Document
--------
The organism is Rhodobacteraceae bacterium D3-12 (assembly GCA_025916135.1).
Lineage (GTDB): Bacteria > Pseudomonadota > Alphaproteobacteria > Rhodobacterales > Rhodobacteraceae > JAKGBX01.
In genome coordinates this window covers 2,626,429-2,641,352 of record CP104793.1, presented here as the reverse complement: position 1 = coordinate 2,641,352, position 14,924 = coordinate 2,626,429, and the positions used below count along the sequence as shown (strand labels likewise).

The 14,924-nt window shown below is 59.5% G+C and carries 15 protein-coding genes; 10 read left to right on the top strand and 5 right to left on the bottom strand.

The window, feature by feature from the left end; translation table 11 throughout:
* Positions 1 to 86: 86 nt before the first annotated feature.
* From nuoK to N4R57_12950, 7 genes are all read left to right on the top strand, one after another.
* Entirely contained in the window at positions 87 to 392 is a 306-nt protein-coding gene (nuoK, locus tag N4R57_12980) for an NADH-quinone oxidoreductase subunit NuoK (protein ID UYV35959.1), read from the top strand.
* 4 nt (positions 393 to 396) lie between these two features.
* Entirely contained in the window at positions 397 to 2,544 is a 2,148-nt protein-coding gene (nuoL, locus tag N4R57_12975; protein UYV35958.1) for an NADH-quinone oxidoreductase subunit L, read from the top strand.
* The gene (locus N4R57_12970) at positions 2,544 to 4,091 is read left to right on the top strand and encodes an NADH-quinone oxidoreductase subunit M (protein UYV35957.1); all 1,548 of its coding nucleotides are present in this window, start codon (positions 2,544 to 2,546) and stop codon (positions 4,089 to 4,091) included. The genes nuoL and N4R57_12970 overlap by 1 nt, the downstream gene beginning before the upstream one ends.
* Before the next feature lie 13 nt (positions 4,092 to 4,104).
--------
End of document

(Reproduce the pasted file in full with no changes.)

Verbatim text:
The organism is Rhodobacteraceae bacterium D3-12 (assembly GCA_025916135.1).
Lineage (GTDB): Bacteria > Pseudomonadota > Alphaproteobacteria > Rhodobacterales > Rhodobacteraceae > JAKGBX01.
In genome coordinates this window covers 2,626,429-2,641,352 of record CP104793.1, presented here as the reverse complement: position 1 = coordinate 2,641,352, position 14,924 = coordinate 2,626,429, and the positions used below count along the sequence as shown (strand labels likewise).

The 14,924-nt window shown below is 59.5% G+C and carries 15 protein-coding genes; 10 read left to right on the top strand and 5 right to left on the bottom strand.

The window, feature by feature from the left end; translation table 11 throughout:
* Positions 1 to 86: 86 nt before the first annotated feature.
* From nuoK to N4R57_12950, 7 genes are all read left to right on the top strand, one after another.
* Entirely contained in the window at positions 87 to 392 is a 306-nt protein-coding gene (nuoK, locus tag N4R57_12980) for an NADH-quinone oxidoreductase subunit NuoK (protein ID UYV35959.1), read from the top strand.
* 4 nt (positions 393 to 396) lie between these two features.
* Entirely contained in the window at positions 397 to 2,544 is a 2,148-nt protein-coding gene (nuoL, locus tag N4R57_12975; protein UYV35958.1) for an NADH-quinone oxidoreductase subunit L, read from the top strand.
* The gene (locus N4R57_12970) at positions 2,544 to 4,091 is read left to right on the top strand and encodes an NADH-quinone oxidoreductase subunit M (protein UYV35957.1); all 1,548 of its coding nucleotides are present in this window, start codon (positions 2,544 to 2,546) and stop codon (positions 4,089 to 4,091) included. The genes nuoL and N4R57_12970 overlap by 1 nt, the downstream gene beginning before the upstream one ends.
* Before the next feature lie 13 nt (positions 4,092 to 4,104).